Hurricane Fiona has plunged a majority of Puerto Rican homes into darkness. Power companies estimate that it will take long to restore power. As Hurricane Maria demonstrated five years ago, loss of critical infrastructure — like water and electricity — results in prolonged cases of morbidity and mortality. U.S. Health and Human Services Secretary Xavier Becerra has declared a public health emergency in Puerto Rico.
More recently, Hurricane Fiona’s destructive path moved northward, making landfall in Eastern Canada on Saturday, September 24. Critical infrastructure has been upended in Nova Scotia, Newfoundland, and parts of Quebec. Officials estimate that the costs associated with the destruction are now in the millions. “When it’s all said and done … Fiona will turn out to have caused the most damage of any storm we’ve seen,” Tim Houston, Nova Scotia’s premier, told CBC.
On Thursday, September 29, CrisisReady convened a panel of representatives in the field to discuss the use of data during hurricanes and other severe weather events. The panelists identified the barriers and potential solutions of using existing and novel data streams to protect the health of populations in the wake of hurricanes. A specific focus was given to Hurricane Fiona and Ian, which had made landfall in Puerto Rico, Eastern Canada, Cuba, Western Florida, and Eastern South Carolina in the week preceding the event.
Watch the Recording
Maj. (Dr.) Gail Ranglin-Edwards
Doctor of Public Health Candidate (DrPH ’23,) Harvard T.H. Chan School of Public Health
Gail Ranglin-Edwards is an active-duty military officer (Major) at the Jamaica Defence Force (JDF) and currently holds the appointment of Force Medical Officer. Her primary responsibilities at the JDF include leading the Medical Services, with the responsibility for acute and emergency medical services, humanitarian and disaster response, laboratory, and aeromedical services.
Gail has led several public health efforts at the JDF, to include the US Department of Defence-led HIV/AIDS Prevention Program, a subsidiary project of PEPFAR. She has a passion for humanitarian, emergency disaster management, and response-ignited from her tour of duty with the JDF for the 2010 Haiti earthquake.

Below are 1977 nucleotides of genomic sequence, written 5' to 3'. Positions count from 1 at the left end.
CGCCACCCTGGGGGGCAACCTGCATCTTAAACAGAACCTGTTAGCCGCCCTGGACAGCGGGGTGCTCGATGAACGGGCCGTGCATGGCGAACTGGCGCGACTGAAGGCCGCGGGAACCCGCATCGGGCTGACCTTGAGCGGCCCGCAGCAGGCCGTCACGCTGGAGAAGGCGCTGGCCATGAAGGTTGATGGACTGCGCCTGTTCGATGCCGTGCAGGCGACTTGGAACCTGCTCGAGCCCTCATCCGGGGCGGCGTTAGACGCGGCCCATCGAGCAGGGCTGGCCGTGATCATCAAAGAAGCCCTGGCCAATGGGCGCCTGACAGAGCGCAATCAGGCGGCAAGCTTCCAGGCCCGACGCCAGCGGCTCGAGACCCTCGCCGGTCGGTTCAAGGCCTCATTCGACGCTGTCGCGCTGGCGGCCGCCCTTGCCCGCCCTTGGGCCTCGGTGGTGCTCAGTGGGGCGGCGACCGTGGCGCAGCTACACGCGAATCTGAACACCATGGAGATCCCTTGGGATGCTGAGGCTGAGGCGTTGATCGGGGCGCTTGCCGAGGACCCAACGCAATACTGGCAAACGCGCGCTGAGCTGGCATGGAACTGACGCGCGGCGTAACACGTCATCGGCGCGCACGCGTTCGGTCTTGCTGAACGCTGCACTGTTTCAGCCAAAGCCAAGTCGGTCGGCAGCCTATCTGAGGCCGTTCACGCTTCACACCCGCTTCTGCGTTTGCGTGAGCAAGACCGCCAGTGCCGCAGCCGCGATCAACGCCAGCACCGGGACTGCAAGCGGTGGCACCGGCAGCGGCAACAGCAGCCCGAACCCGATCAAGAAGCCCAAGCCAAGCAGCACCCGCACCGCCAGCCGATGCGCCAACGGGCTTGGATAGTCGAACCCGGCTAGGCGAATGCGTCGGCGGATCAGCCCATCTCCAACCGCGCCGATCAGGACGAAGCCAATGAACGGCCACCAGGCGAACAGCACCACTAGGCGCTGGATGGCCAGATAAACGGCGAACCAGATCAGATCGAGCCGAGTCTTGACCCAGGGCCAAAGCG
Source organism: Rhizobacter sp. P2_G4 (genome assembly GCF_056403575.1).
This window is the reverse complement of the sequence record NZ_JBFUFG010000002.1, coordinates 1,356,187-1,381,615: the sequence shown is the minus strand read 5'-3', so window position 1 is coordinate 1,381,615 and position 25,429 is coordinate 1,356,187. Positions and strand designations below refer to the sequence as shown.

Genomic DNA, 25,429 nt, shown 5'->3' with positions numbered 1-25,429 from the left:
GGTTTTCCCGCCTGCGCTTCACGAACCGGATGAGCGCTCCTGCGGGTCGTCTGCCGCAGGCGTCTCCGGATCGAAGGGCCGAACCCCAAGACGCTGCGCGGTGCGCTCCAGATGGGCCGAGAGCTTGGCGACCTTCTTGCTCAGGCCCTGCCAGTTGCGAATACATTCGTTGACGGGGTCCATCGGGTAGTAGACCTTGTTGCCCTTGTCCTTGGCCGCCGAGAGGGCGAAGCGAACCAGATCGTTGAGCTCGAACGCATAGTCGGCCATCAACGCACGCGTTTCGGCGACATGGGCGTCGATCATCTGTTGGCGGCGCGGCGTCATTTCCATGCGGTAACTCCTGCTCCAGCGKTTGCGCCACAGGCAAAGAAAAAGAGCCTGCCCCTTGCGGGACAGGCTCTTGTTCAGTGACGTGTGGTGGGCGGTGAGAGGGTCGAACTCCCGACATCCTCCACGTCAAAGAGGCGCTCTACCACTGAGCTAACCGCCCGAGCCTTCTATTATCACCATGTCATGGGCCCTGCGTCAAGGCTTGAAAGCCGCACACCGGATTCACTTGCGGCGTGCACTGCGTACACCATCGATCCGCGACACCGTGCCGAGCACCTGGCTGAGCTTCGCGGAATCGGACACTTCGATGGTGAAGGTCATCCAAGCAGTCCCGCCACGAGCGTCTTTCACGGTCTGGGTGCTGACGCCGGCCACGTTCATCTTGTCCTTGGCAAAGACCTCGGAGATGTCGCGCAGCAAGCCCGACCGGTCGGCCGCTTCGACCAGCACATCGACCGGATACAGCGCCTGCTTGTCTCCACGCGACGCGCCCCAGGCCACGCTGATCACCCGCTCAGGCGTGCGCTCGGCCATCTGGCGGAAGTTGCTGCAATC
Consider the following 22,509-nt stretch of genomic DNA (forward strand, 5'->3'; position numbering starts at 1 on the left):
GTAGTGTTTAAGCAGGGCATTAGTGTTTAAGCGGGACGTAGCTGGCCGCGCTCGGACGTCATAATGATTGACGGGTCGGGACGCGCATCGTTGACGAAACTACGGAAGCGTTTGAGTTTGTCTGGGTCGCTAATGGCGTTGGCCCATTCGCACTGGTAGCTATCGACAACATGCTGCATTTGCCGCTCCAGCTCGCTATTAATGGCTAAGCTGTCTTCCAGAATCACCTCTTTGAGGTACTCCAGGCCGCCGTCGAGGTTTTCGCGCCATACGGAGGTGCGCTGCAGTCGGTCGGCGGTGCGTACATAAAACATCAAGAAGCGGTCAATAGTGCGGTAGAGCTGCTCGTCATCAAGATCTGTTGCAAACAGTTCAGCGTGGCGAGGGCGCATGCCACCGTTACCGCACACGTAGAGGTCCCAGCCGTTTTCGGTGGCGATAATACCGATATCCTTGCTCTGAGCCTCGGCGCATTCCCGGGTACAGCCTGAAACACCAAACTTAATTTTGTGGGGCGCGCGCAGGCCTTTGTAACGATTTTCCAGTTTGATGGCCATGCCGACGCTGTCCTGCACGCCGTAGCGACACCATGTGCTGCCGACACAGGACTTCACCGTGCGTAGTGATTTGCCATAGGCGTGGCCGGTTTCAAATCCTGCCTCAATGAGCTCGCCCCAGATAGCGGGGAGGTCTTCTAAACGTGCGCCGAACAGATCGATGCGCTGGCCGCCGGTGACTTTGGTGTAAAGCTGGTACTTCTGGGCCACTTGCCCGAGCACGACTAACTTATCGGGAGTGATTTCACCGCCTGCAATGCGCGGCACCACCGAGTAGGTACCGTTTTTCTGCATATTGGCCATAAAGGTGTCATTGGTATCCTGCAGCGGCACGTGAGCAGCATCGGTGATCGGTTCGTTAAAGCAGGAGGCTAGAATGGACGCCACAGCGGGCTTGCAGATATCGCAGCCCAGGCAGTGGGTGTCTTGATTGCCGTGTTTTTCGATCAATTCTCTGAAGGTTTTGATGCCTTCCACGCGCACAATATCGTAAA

Solutions Architect, United Nations Office for Disaster Risk Reduction (UNDRR)
Hamish Patten is a Solutions Architect at the United Nations Office for Disaster Risk Reduction (UNDRR). In this role, he is responsible for coordinating, streamlining, and optimizing the various components that are required to build office’s The Risk Information eXchange (RiX), a platform where the general public can explore different sources of information and data that can be used to explore disaster risk.
Previously, Hamish Receiving was a Postdoctoral Researcher in Computational Statistics at University of Oxford, where he was an EPSRC-Impact Acceleration Account grant recipient. Patten’s research at Oxford focused on improving predictive methods of human displacement from disasters.
Infectious Disease Biologist; Visiting Scientist, Center for Communicable Disease Dynamics
Michael Johansson is an infectious disease biologist who has been studying Vector-Borne Diseases since 2005. He leads modeling and forecasting activities to improve surveillance, prevention, and control of arboviral diseases, including chikungunya, dengue, yellow fever, and Zika. Recently, he researched the spread of influenza and other respiratory viral infections during the COVID-19 pandemic in southern Puerto Rico.
Johansson is also an adjunct lecturer of Epidemiology affiliated with Center for Communicable Disease Dynamics (CCDD) at Harvard University.
Executive Advisor, Direct Relief Puerto Rico; Founder & Lead Attorney, IRW Law Office
Ivonne Rodriquez-Wiewall is the head of Direct Relief’s Puerto Rico office. In this role, she oversees the organization and leads the development of innovative projects that seek to safeguard human life and facilitate access to medical services in Puerto Rico.
Ivonne led Direct Relief’s response efforts during Hurricane Maria, which devastated Puerto Rico five years ago. During response efforts, her and the team at Direct Relief developed several programs that went beyond the distribution of medicine. For instance, an assessment of the situation islandwide concluded that part of the problems linked to limited access to healthcare and medical services was the collapse of the electricity grid, which in turn affected the telecommunications industry.
Assistant Professor of Microbiology, University of Illinois Urbana-Champaign; Seed Grant Recipient, CrisisReady
Pamela Martinez is an Assistant Professor of Microbiology at the University of Illinois Urbana-Champaign. In addition to this, she is a researcher and grant recipient at CrisisReady. Her research spans topics of computational biology and host-pathogen interactions, and focuses primarily on infectious diseases.
Martinez has recently published research on how socioeconomic factors influence COVID-19 incidence and mortality in Santiago, Chile, and how COVID lockdowns changed human mobility and the epidemiological dynamics of viral transmission.
Co-Director, CrisisReady; Vice President of Research, Direct Relief
Andrew Schroeder is the Co-Director of CrisisReady and Vice President of Research at Direct Relief, a nonprofit humanitarian organization that provides emergency medical assistance and disaster relief in the United States and internationally.
In both roles, Schroeder leads efforts to collect, analyze, and interpret information from novel data sources, which can be used to respond to a variety of crises in a timely manner. He works closely with international public health, humanitarian, and emergency response organizations to implement novel data products into routine operations.